Yes, it's a real working train and a relatively inexpensive one at that!  I found this Westminster Train in a Tin on Amazon and had to give it a try. It's remarkably powerful for a little battery-operated train. I was holding off on this blog post until my train arrived and once it did, I realized that the track wouldn't go over the cord from the candle lamp! So I built a little tunnel that I could lay the cord over top of and the train goes right underneath. It was a quick little project that I didn't even use my cutting machine to do. I'll definitely be dressing it up at some point, but it's good enough for now. I was in a hurry to test out my train!


I have one or two more trees to make, but now that I've done a few, they should go together pretty quickly.  

Thanks for stopping by!

Friday, November 17, 2017

It's Christmas-TIME!


And how do I know it's Christmastime?  Because I have a Christmas clock of course!

This super adorable Gingerbread House Clock file is from the Bird's SVGs Christmastime collection.  Here's a picture of the whole collection - fabulous, right? 



I chose to make mine with red accents but could really picture this in a number of different colors.  



I changed mine a little bit by adding a gingerbread snowflake to the face of my clock. This is a Cricut image from a cartridge called When It's Cold Outside. I sized it to 3.3 inches wide. I thought it was just perfect for the face of the clock. 

I also added a little peppermint candy (from Cricut Joys of the Season cartridge, cut at .75 inch wide) to the second hand of the clock, so as every second passes, the candy twirls a little bit.  


The hands that came with the clock mechanism were originally gold, but didn't show up very well against the gingerbread snowflake, so I coated them with some red Stickles and now they show up quite well and sparkle too!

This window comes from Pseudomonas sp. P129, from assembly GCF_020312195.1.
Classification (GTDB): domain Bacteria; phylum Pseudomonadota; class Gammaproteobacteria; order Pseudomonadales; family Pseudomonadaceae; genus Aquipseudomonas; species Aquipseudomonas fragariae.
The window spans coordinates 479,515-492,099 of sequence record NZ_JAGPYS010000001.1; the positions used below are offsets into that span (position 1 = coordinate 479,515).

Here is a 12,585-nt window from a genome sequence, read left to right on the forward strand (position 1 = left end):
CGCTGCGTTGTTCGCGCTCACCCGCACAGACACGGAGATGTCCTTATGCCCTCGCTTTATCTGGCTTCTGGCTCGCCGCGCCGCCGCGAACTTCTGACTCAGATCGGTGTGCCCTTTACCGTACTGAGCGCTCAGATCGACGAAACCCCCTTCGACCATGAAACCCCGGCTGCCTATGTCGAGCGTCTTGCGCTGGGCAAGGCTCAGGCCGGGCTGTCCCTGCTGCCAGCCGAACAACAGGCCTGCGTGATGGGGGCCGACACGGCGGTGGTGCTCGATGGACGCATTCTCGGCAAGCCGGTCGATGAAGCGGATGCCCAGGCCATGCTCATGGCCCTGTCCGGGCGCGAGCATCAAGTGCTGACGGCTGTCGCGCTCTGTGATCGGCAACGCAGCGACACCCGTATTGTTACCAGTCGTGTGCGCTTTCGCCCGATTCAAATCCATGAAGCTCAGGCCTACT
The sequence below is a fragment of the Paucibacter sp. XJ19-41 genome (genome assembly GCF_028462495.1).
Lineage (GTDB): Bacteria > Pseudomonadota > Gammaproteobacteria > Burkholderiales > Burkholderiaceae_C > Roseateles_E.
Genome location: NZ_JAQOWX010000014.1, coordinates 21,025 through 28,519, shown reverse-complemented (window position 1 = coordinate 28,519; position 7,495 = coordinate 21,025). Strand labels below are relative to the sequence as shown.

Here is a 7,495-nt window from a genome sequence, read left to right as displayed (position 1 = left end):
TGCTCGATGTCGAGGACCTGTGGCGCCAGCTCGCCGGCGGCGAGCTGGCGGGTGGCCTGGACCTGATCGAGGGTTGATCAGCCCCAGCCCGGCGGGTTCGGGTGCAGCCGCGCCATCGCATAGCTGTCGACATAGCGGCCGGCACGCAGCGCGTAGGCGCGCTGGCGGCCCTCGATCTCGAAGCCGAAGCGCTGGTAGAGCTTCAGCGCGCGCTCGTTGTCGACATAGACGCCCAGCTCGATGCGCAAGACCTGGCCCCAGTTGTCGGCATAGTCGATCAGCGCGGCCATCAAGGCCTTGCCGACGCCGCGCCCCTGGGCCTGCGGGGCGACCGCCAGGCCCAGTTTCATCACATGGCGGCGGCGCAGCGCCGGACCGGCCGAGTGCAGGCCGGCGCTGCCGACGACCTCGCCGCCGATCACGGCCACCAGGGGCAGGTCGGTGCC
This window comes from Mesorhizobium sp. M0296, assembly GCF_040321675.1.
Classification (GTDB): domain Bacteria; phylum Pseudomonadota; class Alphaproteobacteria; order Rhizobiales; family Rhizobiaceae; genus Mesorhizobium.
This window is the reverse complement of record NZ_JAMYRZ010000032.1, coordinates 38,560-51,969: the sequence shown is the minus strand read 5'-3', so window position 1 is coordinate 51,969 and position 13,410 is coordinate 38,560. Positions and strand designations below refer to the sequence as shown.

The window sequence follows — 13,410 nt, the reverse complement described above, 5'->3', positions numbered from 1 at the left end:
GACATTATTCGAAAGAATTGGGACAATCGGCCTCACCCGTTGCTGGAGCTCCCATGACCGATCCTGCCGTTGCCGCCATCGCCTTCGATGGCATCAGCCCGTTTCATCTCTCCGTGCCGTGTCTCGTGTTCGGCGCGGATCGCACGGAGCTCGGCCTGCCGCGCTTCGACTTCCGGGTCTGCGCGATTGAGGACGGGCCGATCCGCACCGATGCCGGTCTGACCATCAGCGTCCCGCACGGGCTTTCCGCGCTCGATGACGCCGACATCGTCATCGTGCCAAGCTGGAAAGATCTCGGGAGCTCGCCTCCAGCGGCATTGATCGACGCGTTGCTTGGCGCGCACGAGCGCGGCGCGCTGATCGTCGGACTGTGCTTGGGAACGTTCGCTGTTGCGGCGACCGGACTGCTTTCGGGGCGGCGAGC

And how could I forget...it's also a luminary! The whole house lights up if you add some LED tealights or a light strand inside.  I don't have a picture of mine lit up yet, but here's the picture from Bird's website. So great!





You may have noticed the pretty little white Christmas tree sitting beside my house. This was created using the FREE Swirly Christmas Trees file which is also from Bird. 



I sized mine to 7 inches tall and cut out six of them on my Cricut. Then I scored them down the center, folder them in half and glued them together to make the 3-dimensional tree.  This was originally Bird's idea, but mine is smaller than her original tree.  

Of course the Snowflake Christmas Tree in the Christmastime collection would look great with this project too. I've just been wanting to try my hand at one of the swirly trees and I think the swirls in it match the icing swirls on the clock so nicely.  

Last but certainly not least, I made the cute little Gingerbread House Card which is also from the Christmastime collection.  



I have family members who are locally famous for their annual gingerbread creations. A picture of their project always seems to end up in the newspaper every year. This is the perfect Christmas card to send to them. I just happen to have an appropriate rubber stamp sentiment for the inside too:



Whew, long post, but hopefully you enjoyed it if you've read this far!

Thanks for stopping by and be sure to check out this collection from Bird's SVGs. It's a really neat one. I loved being able to build my own special seasonal clock and it was so easy!